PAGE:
He’s a “Mac County boy” and one the county can be  proud of. He grew up in McDonald County, attended her schools and signed up and went into the Navy.

David Williams no longer lives in McDonald County but still carries the qualities that that County takes pride in. Father to two sons, he listens to a different drummer. Six feet and seven inches, with back injuries that dictate some activities are out of the question for him, even at a relatively young age.

He and the love of his life were on their way to Devil’s Den some years ago when  their eyes were brought to a palomino in trouble. Fastened in a pen barely large enough for her to turn around, she had serious injuries that were not being attended. Putting their honeymoon on hold they turned around, went back home and emptied piggy banks and brought all the cash they could collect and bought “Lucky.”

Did she know how lucky she was? Veterinarians appreciated the fact it was going to be a long haul to bring her back to a life worth living. You may recall local newspapers carried her picture and the story.

He is still saving the lives of those in need. Unable to hold down a full-time job, he and his bride found a paradise for mistreated animals. A mobile home had been abandoned for five years or more in the middle of 40 acres in a county north of “Mac” County, and David and his life partner, with the help of their sons, restored the residence, the barn, the grounds, making it more than liveable. Since moving in they brought Lucky and added to their family a pair of wild turkeys and, at this writing, about 11 horses to keep Lucky company, as well as dogs, cats and a pig. Not a Vietnamese pig, but one weighing about 4 or 5 pounds and with a lot of TLC their pet pig – who considers himself a pet,  now weighs about 700 pounds.

I received a text from him yesterday – a message with controlled rage. Someone had dumped a dog (is she a hound? Hard to tell). Maggie’s bones barely held together with the skin looking like it belonged to a 50 year old dog, not one barely a year old.  It’s probably a good thing he didn’t witness the dumping — good for the dumper. They brought her home to their peaceful kingdom and the message I received this morning was one of relief.  “She’s so glad to see us this morning, followed me everywhere I went as if she was afraid I, too, was going to abandon her.”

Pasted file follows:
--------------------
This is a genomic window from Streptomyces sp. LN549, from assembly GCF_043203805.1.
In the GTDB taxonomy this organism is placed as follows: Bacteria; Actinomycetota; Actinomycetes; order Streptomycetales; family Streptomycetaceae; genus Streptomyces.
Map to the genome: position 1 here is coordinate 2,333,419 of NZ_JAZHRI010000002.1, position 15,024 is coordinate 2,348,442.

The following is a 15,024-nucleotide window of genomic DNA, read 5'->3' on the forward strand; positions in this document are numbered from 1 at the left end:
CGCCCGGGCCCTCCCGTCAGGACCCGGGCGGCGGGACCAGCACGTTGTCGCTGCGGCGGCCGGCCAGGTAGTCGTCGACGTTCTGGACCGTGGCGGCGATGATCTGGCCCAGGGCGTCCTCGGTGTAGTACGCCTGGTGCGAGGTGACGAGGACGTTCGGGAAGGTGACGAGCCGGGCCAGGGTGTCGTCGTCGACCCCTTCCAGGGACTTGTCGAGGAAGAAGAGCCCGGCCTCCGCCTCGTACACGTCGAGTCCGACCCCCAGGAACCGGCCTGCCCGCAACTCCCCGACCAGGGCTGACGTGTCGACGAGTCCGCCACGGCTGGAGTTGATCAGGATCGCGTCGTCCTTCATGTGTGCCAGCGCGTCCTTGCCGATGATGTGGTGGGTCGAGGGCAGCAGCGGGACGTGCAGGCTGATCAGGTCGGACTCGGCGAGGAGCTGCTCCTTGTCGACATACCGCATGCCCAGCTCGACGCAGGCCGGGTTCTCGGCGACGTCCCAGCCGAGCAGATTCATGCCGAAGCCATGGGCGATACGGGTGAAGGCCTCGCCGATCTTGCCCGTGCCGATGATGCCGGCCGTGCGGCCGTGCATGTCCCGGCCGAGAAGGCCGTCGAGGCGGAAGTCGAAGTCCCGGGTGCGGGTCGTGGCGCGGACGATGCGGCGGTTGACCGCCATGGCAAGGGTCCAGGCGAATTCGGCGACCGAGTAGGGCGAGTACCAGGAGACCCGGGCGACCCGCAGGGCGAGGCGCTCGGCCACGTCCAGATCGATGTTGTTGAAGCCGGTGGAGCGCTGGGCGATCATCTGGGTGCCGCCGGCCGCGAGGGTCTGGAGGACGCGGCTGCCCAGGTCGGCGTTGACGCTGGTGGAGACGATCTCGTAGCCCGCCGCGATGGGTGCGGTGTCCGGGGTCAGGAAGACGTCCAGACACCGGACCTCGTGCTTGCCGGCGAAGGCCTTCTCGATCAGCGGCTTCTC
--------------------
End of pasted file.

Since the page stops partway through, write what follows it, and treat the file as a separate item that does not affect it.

David and his family, one son just entering high school, and one just finished, have enjoyed beating their own path. No HBO, no internet, instead their time is spent around their own campfire, building a bridge across the wet weather spring-branch, repairing fences, enjoying their neighbors, a life that could compare to one of 60 years ago.

Tender hearted? You better believe it. Reane, his bride, as a nurse practitioner and lucky is the patient she is assigned to. Being invited to share their lifestyle is a privilege.

Lucky did well, she became a mother and it’s hard to tell if she realized what good fortune was hers when David and Reane spotted her in that pen. There are days when David can’t work on fences or build bridges but he bides his time and is out there in all kinds of weather as soon as his back will allow. In this day and age when our young people will announce they are bored, they are frustrated, it is a relief to visit David and his family at their “peaceful kingdom.” It’s good to take a fishing pole down to their ponds or visit with the latest new kitten or orphan. This McDonald County boy has stepped off the beaten path and made a life for his family and himself. No boredom, no frustration, just a controlled anger when they witness a neglected or abused, mistreated victim and pride in and joy when they are able to report, “She’s so glad to see the morning and that we are still here.” I look forward to my next visit with this loving household.  

Alberta Anders writes a weekly column for the Daily News.